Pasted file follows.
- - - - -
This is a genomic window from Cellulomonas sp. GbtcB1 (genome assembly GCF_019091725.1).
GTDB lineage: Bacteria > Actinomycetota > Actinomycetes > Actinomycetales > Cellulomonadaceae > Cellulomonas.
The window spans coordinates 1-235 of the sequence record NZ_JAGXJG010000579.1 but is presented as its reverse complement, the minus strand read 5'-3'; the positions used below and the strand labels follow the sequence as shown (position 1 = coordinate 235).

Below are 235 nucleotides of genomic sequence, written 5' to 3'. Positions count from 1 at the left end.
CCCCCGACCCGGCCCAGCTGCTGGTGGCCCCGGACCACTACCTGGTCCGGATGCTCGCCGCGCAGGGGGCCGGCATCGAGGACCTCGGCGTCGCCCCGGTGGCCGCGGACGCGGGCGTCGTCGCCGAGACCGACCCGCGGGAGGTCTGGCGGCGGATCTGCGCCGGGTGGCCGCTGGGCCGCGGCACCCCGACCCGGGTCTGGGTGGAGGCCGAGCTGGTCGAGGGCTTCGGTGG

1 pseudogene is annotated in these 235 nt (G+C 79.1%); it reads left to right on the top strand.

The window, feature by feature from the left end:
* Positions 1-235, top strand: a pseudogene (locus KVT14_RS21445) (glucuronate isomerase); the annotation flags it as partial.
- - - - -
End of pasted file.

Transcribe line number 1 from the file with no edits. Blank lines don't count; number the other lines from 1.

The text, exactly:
This is a genomic window from Cellulomonas sp. GbtcB1 (genome assembly GCF_019091725.1).